December 22, 2013

Neandertals could talk

PLoS ONE 8(12): e82261. doi:10.1371/journal.pone.0082261

Micro-Biomechanics of the Kebara 2 Hyoid and Its Implications for Speech in Neanderthals

Ruggero D’Anastasio et al.

The description of a Neanderthal hyoid from Kebara Cave (Israel) in 1989 fuelled scientific debate on the evolution of speech and complex language. Gross anatomy of the Kebara 2 hyoid differs little from that of modern humans. However, whether Homo neanderthalensis could use speech or complex language remains controversial. Similarity in overall shape does not necessarily demonstrate that the Kebara 2 hyoid was used in the same way as that of Homo sapiens. The mechanical performance of whole bones is partly controlled by internal trabecular geometries, regulated by bone-remodelling in response to the forces applied. Here we show that the Neanderthal and modern human hyoids also present very similar internal architectures and micro-biomechanical behaviours. Our study incorporates detailed analysis of histology, meticulous reconstruction of musculature, and computational biomechanical analysis with models incorporating internal micro-geometry. Because internal architecture reflects the loadings to which a bone is routinely subjected, our findings are consistent with a capacity for speech in the Neanderthals.


December 18, 2013

A Neandertal from the Altai Mountains (Prüfer et al. 2013)

There seems to have been a lot of inter-"species" sex during the Paleolithic (left), and that's just from a handful of Eurasian hominins sequenced so far.

Who knows what other Middle Paleolithic genomes might be in the works? My guess is that once all is said and done, the tree of Homo will fill up with "red" admixture edges, and those who argued for a single Homo lineage evolving over hundreds of thousands of years, with gene flow between regional populations, will have the upper hand.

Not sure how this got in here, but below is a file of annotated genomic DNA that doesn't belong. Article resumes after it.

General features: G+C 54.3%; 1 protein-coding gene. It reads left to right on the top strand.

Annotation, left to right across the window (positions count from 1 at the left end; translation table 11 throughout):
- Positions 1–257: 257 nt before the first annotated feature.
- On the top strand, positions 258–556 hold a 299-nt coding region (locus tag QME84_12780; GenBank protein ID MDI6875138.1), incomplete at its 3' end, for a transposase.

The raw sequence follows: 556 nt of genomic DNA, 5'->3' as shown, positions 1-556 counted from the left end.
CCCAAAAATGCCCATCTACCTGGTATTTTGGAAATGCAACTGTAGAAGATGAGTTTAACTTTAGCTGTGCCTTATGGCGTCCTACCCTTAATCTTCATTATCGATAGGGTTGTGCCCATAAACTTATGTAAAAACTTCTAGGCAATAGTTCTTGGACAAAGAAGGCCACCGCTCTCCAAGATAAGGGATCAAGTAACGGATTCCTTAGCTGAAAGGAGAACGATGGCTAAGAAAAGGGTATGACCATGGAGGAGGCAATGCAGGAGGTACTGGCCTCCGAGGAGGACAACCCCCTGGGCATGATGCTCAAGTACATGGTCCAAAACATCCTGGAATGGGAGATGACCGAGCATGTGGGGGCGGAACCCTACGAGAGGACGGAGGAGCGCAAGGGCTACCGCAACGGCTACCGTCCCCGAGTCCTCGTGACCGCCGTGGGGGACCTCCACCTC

An interesting finding is that the introgressing Neandertal (N.I.) was related to the Mezmaiskaya sample from the Caucasus rather than to the Vindija sample from Croatia or the new Altai Neandertal. It'd be great to have the genome of a bona fide "progressive" Near Eastern Neandertal.

UPDATE I (Dec. 19):

Reading the 249 pages of supplementary information is likely to reveal a lot of gems of new information.In SI 13 we see that:
We detect likely West Eurasian gene flow into the ancestors of Yoruba West Africans within the last ten thousand years, which indirectly contributed a small amount of Neandertal ancestry to Yoruba.
These results mean that we have not identified any sub-Saharan African sample that we are confident has no evidence of back-to-Africa migration. Our best candidate at present is the Dinka but it is possible that with a phased genome or large sample sizes we would detect evidence of non-African ancestry in this population as well.
Nature (2013) doi:10.1038/nature12886

The complete genome sequence of a Neanderthal from the Altai Mountains

Kay Prüfer et al.

We present a high-quality genome sequence of a Neanderthal woman from Siberia. We show that her parents were related at the level of half-siblings and that mating among close relatives was common among her recent ancestors. We also sequenced the genome of a Neanderthal from the Caucasus to low coverage. An analysis of the relationships and population history of available archaic genomes and 25 present-day human genomes shows that several gene flow events occurred among Neanderthals, Denisovans and early modern humans, possibly including gene flow into Denisovans from an unknown archaic group. Thus, interbreeding, albeit of low magnitude, occurred among many hominin groups in the Late Pleistocene. In addition, the high-quality Neanderthal genome allows us to establish a definitive list of substitutions that became fixed in modern humans after their separation from the ancestors of Neanderthals and Denisovans.


Near Eastern origin of R1a in Ashkenazi Levites